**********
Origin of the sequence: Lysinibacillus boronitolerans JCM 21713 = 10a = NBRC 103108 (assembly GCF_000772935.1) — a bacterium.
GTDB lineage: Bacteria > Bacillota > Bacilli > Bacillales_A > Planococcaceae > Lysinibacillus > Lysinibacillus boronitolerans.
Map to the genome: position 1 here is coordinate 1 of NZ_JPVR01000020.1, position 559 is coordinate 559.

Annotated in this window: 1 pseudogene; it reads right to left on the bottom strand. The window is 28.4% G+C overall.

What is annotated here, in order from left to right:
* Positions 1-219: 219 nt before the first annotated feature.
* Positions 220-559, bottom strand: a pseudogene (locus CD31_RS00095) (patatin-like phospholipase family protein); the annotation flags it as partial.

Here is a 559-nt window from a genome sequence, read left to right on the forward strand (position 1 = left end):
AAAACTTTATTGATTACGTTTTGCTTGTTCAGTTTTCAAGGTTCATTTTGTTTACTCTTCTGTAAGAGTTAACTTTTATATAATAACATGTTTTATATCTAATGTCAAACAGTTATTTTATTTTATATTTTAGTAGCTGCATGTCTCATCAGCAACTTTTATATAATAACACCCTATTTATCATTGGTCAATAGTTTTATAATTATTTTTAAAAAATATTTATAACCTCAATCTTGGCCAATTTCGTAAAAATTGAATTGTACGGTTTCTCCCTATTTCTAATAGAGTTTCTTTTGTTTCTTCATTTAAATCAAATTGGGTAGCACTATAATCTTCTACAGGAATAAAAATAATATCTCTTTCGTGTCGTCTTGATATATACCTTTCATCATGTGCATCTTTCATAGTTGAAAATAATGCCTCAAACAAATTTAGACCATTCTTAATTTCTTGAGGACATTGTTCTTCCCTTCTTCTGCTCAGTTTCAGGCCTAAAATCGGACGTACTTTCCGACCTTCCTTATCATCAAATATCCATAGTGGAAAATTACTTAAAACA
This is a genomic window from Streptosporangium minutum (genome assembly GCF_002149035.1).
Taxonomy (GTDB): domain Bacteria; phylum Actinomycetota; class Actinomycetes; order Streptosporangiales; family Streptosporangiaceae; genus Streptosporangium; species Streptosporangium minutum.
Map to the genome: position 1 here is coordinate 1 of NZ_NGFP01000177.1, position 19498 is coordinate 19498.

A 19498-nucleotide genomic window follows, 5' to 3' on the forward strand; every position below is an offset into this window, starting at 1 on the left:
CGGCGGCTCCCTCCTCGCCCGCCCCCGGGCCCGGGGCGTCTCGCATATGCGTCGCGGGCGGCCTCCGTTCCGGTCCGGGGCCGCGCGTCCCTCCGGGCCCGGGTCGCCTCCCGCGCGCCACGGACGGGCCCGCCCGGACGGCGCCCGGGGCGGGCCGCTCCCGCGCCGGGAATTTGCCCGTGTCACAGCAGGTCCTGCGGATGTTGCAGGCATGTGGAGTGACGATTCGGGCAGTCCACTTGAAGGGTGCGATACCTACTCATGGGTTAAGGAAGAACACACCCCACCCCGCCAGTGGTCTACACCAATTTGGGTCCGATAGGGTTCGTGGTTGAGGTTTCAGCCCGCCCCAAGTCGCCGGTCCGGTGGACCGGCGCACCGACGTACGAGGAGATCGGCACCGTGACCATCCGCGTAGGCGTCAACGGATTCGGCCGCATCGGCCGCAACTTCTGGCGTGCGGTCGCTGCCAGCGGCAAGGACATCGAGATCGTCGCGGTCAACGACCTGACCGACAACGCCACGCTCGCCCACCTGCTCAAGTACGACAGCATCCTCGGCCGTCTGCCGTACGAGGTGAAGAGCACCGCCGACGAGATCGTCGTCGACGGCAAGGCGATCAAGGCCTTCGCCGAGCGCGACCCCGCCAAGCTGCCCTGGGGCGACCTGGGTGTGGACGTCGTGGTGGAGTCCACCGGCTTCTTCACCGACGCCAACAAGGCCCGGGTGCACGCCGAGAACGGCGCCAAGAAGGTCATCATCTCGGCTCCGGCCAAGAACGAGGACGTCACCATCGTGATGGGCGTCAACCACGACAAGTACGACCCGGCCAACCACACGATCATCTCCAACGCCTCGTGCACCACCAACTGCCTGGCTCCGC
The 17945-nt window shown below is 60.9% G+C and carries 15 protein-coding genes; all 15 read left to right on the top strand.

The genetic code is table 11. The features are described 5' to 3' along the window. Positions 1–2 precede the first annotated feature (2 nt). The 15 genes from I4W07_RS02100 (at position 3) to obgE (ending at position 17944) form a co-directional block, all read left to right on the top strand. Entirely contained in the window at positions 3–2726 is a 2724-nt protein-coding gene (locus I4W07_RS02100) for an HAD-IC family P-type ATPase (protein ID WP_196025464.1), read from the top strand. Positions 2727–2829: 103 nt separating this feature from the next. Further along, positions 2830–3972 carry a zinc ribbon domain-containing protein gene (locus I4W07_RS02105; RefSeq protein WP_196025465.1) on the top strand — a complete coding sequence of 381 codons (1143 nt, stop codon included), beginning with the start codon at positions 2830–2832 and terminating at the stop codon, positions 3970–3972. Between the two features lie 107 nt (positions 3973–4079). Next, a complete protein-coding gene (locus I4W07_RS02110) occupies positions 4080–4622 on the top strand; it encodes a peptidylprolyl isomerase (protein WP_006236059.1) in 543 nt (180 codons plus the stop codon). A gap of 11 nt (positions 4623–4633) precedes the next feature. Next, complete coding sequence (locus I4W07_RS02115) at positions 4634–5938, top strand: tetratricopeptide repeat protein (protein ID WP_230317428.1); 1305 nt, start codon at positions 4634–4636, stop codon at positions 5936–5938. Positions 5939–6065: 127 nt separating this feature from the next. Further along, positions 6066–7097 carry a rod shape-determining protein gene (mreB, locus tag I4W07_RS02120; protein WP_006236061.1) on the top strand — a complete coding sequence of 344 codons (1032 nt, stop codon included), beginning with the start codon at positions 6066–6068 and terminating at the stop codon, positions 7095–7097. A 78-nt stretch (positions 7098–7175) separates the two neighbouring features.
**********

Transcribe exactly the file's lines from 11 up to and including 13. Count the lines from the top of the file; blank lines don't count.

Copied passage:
Taxonomy (GTDB): domain Bacteria; phylum Actinomycetota; class Actinomycetes; order Streptosporangiales; family Streptosporangiaceae; genus Streptosporangium; species Streptosporangium minutum.
Map to the genome: position 1 here is coordinate 1 of NZ_NGFP01000177.1, position 19498 is coordinate 19498.

A 19498-nucleotide genomic window follows, 5' to 3' on the forward strand; every position below is an offset into this window, starting at 1 on the left: